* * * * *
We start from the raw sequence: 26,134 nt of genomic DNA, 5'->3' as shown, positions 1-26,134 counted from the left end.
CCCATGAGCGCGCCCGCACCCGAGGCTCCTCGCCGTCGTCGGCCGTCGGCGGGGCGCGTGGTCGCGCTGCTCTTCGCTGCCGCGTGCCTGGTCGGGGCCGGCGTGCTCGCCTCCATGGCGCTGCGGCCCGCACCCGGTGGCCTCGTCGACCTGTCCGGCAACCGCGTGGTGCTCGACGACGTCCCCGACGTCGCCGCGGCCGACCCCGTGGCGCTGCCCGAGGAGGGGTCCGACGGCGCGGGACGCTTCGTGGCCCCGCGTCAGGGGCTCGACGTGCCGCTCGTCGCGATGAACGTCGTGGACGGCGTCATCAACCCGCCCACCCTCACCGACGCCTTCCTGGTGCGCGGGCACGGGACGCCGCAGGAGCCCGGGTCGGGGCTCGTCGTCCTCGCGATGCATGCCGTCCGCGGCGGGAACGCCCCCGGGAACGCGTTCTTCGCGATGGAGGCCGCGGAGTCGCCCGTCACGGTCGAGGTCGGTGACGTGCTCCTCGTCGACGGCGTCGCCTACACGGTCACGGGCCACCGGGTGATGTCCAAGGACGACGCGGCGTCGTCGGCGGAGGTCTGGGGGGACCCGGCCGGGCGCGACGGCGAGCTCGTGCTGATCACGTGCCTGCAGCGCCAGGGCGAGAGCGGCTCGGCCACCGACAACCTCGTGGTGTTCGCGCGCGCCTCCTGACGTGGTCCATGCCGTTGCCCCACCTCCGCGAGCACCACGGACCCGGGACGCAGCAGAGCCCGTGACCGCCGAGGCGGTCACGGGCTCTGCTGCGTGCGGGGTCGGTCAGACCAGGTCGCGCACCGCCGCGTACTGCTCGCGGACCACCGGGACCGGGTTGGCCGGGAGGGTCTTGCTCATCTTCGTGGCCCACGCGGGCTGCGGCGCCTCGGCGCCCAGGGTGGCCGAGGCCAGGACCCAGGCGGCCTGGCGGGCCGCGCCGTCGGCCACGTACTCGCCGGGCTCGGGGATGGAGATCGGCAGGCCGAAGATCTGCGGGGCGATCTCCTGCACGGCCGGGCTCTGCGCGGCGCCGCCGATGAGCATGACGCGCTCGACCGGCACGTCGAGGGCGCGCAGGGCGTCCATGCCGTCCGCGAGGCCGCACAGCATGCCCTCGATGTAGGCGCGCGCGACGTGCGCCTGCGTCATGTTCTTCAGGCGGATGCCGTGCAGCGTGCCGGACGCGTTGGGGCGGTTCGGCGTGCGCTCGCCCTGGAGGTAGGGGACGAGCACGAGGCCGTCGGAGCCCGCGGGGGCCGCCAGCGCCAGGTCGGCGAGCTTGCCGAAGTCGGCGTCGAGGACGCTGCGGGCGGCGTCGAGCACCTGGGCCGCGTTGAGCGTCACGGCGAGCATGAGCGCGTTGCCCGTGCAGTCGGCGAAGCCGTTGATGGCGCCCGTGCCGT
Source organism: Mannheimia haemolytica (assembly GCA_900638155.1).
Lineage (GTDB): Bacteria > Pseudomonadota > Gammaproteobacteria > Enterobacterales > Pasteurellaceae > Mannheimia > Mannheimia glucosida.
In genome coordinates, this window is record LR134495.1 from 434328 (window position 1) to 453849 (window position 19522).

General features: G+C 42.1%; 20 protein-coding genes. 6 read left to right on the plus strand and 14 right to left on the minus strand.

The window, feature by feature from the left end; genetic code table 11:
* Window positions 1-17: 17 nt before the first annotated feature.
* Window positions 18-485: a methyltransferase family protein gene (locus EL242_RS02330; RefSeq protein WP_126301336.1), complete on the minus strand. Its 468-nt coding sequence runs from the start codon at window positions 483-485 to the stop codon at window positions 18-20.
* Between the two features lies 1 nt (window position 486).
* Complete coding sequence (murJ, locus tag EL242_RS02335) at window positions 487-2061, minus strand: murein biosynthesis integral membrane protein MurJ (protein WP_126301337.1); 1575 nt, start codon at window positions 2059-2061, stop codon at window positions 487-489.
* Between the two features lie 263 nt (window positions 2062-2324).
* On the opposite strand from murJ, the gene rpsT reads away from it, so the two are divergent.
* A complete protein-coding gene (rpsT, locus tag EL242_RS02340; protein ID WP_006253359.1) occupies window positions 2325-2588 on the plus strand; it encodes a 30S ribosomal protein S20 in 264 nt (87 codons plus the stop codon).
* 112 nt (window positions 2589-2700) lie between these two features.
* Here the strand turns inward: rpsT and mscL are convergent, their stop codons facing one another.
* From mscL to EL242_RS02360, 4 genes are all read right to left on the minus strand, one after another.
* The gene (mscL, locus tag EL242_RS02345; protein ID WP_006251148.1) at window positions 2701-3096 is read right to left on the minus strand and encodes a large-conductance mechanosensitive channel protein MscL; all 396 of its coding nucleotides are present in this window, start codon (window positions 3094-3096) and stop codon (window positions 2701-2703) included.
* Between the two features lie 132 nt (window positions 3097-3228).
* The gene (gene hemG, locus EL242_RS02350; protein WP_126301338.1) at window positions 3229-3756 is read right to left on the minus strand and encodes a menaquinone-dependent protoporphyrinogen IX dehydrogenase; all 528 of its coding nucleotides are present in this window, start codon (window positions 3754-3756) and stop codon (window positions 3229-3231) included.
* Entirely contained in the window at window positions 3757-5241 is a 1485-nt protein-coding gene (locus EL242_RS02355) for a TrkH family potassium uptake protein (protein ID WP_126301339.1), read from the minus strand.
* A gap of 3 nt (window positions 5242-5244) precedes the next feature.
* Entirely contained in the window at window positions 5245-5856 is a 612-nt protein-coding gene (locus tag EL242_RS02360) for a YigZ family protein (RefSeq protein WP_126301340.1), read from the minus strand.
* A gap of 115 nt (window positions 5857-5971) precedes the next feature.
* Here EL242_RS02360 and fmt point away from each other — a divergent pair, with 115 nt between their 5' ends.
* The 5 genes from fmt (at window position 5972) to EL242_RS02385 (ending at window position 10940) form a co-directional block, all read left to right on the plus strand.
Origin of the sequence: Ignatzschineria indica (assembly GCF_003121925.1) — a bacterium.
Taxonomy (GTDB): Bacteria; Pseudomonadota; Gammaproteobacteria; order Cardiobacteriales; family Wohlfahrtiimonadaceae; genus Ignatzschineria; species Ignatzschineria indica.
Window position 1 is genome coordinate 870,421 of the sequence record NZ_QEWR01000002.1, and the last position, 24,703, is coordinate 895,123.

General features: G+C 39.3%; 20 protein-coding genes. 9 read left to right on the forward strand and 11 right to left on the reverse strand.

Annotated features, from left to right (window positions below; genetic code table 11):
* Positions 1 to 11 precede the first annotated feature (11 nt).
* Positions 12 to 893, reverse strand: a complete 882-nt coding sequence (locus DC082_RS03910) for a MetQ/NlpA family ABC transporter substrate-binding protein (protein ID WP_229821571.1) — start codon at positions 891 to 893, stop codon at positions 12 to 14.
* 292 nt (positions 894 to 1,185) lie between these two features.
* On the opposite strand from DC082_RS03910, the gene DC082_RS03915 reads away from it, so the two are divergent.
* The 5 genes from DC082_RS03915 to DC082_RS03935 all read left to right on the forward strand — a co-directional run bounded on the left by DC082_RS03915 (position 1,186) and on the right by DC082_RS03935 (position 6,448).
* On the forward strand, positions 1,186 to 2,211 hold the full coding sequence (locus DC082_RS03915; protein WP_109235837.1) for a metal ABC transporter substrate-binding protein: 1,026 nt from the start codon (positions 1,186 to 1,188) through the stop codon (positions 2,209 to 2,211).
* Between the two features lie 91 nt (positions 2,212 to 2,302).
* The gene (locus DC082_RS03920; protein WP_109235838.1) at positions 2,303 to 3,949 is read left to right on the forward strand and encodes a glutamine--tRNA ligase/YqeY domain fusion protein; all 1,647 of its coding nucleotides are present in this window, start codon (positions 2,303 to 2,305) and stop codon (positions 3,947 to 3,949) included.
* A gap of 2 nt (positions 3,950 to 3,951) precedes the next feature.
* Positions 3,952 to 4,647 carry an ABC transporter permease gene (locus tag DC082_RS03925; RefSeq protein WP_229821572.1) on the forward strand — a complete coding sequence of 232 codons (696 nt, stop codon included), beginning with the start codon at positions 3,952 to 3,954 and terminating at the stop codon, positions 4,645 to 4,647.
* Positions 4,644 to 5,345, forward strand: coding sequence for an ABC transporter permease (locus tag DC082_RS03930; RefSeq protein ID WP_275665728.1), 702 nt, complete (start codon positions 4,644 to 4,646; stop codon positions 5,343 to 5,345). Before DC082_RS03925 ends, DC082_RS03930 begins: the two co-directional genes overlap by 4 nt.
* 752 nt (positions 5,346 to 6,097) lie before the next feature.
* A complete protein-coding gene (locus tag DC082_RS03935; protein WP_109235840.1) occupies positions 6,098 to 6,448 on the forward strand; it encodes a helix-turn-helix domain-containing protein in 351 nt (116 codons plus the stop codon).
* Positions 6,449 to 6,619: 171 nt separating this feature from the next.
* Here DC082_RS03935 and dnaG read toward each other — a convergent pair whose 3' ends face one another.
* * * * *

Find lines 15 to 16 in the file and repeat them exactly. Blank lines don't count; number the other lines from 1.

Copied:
* 112 nt (window positions 2589-2700) lie between these two features.
* Here the strand turns inward: rpsT and mscL are convergent, their stop codons facing one another.